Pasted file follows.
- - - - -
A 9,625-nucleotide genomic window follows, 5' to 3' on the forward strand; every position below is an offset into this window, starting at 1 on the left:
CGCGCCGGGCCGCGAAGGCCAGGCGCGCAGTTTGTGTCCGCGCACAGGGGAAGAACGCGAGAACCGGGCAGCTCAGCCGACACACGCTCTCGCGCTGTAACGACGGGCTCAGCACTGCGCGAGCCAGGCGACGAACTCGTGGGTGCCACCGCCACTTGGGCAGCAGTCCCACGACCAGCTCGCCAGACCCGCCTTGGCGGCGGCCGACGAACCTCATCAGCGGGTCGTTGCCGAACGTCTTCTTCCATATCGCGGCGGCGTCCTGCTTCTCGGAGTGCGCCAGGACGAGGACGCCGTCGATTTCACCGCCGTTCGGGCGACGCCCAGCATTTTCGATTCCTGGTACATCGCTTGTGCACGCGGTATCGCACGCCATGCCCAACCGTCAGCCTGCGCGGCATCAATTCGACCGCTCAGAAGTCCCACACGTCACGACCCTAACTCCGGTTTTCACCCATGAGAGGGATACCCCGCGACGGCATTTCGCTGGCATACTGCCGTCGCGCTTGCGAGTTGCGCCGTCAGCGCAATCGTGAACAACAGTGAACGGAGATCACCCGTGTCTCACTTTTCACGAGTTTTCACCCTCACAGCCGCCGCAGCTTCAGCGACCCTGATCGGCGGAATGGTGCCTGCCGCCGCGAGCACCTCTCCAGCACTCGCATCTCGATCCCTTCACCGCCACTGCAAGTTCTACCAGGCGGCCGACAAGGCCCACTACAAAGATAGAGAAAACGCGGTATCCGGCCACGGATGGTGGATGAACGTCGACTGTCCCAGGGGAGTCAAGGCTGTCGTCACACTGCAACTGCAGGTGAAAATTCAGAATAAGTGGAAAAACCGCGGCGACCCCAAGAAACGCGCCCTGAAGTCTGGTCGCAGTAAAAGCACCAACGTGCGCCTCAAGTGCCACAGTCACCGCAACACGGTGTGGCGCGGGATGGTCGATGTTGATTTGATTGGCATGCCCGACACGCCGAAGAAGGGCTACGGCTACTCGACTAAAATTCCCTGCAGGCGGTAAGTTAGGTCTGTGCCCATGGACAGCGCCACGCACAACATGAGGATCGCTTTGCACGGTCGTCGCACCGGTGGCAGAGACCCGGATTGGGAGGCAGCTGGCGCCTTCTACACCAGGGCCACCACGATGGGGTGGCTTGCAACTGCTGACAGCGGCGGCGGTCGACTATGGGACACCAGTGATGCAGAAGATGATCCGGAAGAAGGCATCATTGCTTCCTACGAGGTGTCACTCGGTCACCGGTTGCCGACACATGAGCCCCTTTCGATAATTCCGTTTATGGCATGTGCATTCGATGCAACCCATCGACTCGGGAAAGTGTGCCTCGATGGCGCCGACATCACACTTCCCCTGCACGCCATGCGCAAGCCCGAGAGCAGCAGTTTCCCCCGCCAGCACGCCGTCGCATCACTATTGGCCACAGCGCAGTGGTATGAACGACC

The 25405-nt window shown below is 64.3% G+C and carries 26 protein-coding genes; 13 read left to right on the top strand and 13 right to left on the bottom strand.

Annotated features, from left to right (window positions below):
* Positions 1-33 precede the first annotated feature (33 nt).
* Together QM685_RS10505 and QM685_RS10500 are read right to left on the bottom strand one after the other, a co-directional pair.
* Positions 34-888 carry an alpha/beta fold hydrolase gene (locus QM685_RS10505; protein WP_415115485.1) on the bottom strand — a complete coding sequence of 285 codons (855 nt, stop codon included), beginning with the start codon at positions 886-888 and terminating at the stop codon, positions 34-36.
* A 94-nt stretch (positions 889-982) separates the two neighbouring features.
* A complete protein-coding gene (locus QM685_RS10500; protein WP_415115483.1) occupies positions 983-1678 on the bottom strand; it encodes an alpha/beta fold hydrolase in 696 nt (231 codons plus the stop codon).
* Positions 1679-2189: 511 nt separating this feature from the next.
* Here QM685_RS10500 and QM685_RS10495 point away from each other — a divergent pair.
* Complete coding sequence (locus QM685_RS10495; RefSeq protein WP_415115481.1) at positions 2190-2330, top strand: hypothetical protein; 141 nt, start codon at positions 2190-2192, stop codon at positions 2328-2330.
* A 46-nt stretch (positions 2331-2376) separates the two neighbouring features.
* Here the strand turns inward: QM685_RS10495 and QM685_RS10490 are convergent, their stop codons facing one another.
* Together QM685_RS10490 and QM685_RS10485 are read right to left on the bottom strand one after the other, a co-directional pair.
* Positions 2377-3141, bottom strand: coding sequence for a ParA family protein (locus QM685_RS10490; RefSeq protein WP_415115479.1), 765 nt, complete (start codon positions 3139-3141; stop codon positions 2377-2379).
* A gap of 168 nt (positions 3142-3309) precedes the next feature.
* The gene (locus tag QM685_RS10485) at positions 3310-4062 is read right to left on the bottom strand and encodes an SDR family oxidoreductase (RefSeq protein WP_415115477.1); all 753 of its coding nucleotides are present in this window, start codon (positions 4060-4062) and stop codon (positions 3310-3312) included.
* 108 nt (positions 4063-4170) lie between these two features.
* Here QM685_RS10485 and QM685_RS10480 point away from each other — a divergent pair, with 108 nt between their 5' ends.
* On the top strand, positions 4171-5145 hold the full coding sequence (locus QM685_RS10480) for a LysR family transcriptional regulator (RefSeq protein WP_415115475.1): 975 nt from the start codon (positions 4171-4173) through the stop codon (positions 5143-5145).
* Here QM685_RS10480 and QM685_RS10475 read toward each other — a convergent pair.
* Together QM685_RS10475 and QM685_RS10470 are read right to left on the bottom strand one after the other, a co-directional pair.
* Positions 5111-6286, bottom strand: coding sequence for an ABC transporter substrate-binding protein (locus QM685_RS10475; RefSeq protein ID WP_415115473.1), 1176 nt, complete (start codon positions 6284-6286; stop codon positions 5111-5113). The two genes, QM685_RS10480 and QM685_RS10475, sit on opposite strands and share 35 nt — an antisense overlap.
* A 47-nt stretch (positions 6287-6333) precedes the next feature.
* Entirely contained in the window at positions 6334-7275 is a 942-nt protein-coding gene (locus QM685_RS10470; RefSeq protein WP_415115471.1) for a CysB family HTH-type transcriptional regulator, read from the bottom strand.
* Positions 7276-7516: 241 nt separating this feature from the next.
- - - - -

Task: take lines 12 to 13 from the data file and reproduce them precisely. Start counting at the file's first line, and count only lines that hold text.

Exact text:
* Complete coding sequence (locus QM685_RS10495; RefSeq protein WP_415115481.1) at positions 2190-2330, top strand: hypothetical protein; 141 nt, start codon at positions 2190-2192, stop codon at positions 2328-2330.
* A 46-nt stretch (positions 2331-2376) separates the two neighbouring features.